Annual Town Meeting dominated the news in Reading in May. The members had significant discussions regarding $110,000 in the capital budget for the police department to purchase twenty-six tasers as a non-lethal method for restraining suspects. Town Meeting also voted 137-41-1 to add $80,000 to the municipal budget for the purpose of securing a public safety mental health professional. The Reading Post reported, “The amendment, made by Town Meeting member John Sasso, placed the budget increase in the wages line item for the Reading Coalition for Prevention and Support. This addition followed a significant discussion by Town Meeting about mental health issues in the context of the taser discussion. The additional $80,000 would come from the town’s free cash reserves.”
Ultimately, Town Meeting voted 159-9 to approve the $125,051,354 Fiscal Year 2022 budget during its fourth session. Of this amount, $49,695,998 was for the school department, and the remainder funded the municipal departments and the enterprise funds.
On May 18, the Select Board participated in a formal discussion with representatives of G.C. Fodera Contracting regarding plans for a 40R mixed-use building on the site of 18 Woburn Street. The previous structure on the lot, located on the southerly side of Woburn Street, burned down in 2006, and the 4,172 square foot lot has remained empty since that time.
The Community Planning and Development Commission (CPDC) referred the issue to the Select Board because of the requirement for the garage to be accessed through the adjacent municipal parking lot, which is under the Select Board’s jurisdiction. Though no vote was taken, members of the Select Board expressed reticence regarding this type of use for the municipal lot.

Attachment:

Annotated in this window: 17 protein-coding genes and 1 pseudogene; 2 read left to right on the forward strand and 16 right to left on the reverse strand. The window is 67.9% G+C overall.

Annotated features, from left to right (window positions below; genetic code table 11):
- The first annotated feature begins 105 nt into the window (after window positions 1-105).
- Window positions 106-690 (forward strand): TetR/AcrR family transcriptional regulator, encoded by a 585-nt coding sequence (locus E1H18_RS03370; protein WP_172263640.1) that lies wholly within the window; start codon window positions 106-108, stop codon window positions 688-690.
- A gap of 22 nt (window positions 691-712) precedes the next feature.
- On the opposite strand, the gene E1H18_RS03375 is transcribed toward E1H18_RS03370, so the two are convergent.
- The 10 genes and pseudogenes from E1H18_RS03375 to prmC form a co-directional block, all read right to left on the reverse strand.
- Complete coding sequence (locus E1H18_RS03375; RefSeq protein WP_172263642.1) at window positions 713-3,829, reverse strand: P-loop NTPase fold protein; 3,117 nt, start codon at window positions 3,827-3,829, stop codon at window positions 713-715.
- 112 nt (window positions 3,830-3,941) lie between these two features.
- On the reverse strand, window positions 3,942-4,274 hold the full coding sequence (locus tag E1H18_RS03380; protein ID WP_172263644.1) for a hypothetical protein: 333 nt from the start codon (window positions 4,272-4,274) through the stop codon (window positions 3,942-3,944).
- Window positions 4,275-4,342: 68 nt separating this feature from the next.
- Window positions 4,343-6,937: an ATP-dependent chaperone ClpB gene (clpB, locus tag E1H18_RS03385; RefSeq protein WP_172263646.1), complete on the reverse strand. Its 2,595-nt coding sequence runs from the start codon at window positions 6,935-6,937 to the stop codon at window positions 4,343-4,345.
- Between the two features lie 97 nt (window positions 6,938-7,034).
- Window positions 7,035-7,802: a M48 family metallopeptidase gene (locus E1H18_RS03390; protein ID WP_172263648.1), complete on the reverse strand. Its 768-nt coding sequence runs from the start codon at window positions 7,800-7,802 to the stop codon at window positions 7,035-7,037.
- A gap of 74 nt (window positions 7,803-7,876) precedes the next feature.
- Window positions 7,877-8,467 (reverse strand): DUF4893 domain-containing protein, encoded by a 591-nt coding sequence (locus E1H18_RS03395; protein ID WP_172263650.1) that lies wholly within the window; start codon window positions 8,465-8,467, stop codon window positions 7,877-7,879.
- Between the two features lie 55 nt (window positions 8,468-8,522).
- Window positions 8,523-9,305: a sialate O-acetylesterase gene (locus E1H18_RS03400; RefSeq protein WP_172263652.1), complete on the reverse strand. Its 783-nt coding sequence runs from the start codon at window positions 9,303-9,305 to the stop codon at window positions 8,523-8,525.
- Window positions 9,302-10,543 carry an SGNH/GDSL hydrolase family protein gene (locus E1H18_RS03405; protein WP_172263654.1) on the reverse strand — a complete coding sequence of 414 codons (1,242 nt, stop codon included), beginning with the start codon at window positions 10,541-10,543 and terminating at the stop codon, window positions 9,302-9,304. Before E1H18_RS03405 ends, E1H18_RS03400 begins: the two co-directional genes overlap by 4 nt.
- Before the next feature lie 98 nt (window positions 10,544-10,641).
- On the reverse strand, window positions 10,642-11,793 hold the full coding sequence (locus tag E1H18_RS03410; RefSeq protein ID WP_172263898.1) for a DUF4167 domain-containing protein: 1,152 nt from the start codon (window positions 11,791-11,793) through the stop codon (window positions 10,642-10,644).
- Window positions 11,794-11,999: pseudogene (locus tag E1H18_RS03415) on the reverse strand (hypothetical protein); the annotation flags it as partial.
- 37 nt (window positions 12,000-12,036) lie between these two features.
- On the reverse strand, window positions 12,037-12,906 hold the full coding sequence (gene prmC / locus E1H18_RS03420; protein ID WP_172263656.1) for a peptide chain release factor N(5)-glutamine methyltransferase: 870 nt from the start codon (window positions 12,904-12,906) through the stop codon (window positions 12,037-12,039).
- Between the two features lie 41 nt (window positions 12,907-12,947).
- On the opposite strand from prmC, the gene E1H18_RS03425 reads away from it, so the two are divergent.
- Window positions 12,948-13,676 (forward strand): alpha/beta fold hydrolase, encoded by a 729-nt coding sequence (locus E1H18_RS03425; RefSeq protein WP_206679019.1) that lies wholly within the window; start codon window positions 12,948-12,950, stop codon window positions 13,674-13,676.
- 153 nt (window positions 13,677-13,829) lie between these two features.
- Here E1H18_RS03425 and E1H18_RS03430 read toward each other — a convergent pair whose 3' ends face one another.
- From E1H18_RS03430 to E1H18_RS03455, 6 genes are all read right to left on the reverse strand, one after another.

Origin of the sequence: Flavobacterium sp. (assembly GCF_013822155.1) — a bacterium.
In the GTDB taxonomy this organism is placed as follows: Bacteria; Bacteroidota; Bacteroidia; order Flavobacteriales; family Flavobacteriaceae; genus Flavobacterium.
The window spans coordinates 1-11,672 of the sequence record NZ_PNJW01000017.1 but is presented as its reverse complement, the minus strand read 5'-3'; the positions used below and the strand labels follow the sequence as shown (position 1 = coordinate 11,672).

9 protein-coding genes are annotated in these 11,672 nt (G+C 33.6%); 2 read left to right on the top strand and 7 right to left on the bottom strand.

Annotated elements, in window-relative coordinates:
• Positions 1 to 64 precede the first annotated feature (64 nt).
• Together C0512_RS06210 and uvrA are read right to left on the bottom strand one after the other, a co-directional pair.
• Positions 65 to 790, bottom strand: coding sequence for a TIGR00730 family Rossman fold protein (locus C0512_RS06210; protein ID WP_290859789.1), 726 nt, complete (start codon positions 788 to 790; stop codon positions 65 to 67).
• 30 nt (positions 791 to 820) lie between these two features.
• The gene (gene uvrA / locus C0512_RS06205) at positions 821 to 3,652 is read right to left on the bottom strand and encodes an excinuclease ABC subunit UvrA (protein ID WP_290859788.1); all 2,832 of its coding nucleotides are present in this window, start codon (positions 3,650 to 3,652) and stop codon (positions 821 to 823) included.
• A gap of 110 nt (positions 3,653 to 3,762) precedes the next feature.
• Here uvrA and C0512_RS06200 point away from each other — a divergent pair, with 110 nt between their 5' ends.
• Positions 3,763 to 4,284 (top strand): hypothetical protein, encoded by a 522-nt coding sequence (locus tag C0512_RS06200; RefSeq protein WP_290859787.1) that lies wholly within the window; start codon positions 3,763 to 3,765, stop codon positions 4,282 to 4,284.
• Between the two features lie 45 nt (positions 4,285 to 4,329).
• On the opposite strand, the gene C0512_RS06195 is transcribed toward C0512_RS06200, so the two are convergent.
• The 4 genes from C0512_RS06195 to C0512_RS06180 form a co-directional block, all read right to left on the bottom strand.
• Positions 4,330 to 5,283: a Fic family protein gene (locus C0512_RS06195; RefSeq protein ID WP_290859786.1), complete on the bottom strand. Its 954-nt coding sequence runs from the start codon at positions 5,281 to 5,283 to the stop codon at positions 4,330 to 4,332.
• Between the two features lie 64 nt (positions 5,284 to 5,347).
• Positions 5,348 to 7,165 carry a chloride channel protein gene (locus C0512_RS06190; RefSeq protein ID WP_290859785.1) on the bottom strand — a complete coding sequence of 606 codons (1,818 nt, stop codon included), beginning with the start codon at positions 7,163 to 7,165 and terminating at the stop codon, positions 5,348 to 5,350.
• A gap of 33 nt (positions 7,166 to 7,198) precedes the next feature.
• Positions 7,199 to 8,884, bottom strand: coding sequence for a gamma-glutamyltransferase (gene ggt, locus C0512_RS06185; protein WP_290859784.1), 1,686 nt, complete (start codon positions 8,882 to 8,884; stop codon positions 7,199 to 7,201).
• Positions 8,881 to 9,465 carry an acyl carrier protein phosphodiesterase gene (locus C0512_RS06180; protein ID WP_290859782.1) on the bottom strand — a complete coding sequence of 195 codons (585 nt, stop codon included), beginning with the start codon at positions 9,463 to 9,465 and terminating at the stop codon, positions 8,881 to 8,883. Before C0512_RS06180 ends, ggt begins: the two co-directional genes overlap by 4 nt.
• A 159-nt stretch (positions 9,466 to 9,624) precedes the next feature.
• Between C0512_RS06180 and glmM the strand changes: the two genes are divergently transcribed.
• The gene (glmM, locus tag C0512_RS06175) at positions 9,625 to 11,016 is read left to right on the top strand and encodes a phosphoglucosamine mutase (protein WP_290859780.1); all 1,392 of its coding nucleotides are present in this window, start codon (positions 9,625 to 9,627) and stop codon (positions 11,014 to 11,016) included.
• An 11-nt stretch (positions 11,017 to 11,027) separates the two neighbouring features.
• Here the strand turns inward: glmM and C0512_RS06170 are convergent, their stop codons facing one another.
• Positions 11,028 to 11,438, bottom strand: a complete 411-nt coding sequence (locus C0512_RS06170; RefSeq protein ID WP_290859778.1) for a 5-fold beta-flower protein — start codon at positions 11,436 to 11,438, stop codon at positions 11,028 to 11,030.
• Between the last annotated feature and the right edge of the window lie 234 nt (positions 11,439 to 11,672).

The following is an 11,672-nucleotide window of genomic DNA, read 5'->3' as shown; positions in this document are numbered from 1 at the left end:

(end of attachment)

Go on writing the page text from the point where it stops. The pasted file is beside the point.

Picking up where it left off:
Outdoor dining returned to Reading in May as five local restaurants initially appeared before the CPDC to apply for new outdoor dining leases. These included the Mandarin Reading, Fuddruckers, Christopher’s Restaurant, and the newly minted Cal’s Creamery and Cal’s Brick Oven Pizza.
In June, the Board of Health made news as it voted 3-0 to rescind all COVID-19 related orders, dating back to March 11, 2021. This action came as a result of dropping case numbers in town in conjunction with the high percentage of persons who had been vaccinated for the virus.
The Reading Post reported, “Board of Health Vice-Chair Kerry Dunnell referred to the action as ‘the right way to approach this.’ Dunnell continued, praising all members of the board past and present for their handling of the pandemic. ‘[They] went at it with a problem-solving attitude,’ Dunnell exclaimed.”
At the same meeting, Community Services Director Kevin Bohmiller shared plans with the board for the reopening of the Pleasant Street Center. An open house was scheduled for June 15, with programming to begin on June 16. Bohmiller described June as a “slow opening.” Each day during the month consisted of only one-morning activity and one-afternoon activity. Bohmiller reported that activities scheduled as the center opened included chair yoga, tai chi, strength and balance, and art classes. Bohmiller also shared that a tent would be erected in the building’s patio area to allow for outdoor activities.